Continuous time, discrete event models

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Recently, I’ve been exposed to situations where I am trying to model discrete, binary events (i.e., 0 or 1 like heads-or-tails). My knee-jerk response has been: use a logistic regression or another model with a binomial outcome. The jack-of-all trades generalize linear model usually servers me well in these situations. However, my recent events have had continuous-time predictors. Although Cox proportional hazards model can be used if the event is something like survival, this did not seem appropriate for my situation because I had multiple events occurring per individual. Enter in continuous-time, discrete events.

A Poisson regression is similar to a binomial if the probability of an even occurring is small enough. Enter in a Poisson regression as a method for modeling animal behavior. I first saw this in a mathematical statistics paper describing models animal movements, but found another paper by some of the co-authors that was more accessible. From this, I learned I needed to use the following version of the Poisson regression:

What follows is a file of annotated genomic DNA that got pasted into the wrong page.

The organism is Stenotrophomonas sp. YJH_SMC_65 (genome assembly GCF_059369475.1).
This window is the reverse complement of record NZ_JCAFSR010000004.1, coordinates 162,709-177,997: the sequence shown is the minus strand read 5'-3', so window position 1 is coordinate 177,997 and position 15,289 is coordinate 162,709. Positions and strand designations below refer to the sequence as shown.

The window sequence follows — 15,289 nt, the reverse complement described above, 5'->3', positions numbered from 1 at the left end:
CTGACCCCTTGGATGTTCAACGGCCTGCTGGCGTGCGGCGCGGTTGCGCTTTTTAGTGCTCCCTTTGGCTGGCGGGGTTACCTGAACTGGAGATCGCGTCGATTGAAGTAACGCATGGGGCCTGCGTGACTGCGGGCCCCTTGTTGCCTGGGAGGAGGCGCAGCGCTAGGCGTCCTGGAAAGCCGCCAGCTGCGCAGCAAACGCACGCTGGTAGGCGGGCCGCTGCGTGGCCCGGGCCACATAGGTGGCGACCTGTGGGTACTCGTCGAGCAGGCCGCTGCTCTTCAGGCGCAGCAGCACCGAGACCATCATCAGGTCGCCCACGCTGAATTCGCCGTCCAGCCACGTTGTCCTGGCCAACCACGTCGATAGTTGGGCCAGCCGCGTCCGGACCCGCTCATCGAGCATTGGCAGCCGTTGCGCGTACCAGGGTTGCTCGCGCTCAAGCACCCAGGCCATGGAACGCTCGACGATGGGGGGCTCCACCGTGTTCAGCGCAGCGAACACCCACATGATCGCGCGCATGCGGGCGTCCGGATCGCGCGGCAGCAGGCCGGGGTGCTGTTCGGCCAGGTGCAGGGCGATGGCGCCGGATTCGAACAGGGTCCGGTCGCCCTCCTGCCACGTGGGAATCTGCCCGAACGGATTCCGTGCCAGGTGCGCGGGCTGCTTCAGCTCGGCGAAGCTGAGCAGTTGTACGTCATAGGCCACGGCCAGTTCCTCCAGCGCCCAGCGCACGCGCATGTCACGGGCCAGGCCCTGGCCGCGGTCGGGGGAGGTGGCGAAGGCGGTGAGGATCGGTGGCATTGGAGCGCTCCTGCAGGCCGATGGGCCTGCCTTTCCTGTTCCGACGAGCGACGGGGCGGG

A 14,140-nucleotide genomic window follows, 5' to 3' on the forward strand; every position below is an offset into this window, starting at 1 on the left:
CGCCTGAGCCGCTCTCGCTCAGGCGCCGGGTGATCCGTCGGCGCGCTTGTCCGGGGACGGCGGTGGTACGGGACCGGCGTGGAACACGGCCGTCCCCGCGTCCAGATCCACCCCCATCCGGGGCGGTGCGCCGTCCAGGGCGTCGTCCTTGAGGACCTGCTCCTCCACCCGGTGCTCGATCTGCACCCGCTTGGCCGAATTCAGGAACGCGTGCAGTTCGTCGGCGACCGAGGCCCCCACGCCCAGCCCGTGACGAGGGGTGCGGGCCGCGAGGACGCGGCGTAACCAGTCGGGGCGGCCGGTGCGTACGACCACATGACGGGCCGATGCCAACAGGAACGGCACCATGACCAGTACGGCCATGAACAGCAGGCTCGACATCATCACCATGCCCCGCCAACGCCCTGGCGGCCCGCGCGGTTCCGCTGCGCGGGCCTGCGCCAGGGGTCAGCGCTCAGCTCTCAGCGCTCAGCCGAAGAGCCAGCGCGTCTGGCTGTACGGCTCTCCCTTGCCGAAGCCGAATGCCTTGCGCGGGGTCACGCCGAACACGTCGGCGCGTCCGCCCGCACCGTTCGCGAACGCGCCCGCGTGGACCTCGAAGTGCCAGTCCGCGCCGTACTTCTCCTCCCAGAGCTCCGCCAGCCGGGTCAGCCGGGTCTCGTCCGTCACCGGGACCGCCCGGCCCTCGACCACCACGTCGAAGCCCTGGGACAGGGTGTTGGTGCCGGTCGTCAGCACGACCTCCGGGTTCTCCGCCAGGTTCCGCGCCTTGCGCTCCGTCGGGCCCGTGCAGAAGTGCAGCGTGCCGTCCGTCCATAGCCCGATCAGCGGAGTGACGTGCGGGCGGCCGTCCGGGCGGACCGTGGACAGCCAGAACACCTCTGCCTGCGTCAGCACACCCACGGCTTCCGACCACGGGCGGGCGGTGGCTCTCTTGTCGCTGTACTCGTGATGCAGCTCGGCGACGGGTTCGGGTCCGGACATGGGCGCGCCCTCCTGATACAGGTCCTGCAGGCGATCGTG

y ~ Poisson(μ)

μ = τ exp( β x’).

I was able to program this in Stan, by adopting code I found online. This model can also be modified to treat individuals a random effect (and prevent pseudo-replication) if the data allows or requires it.

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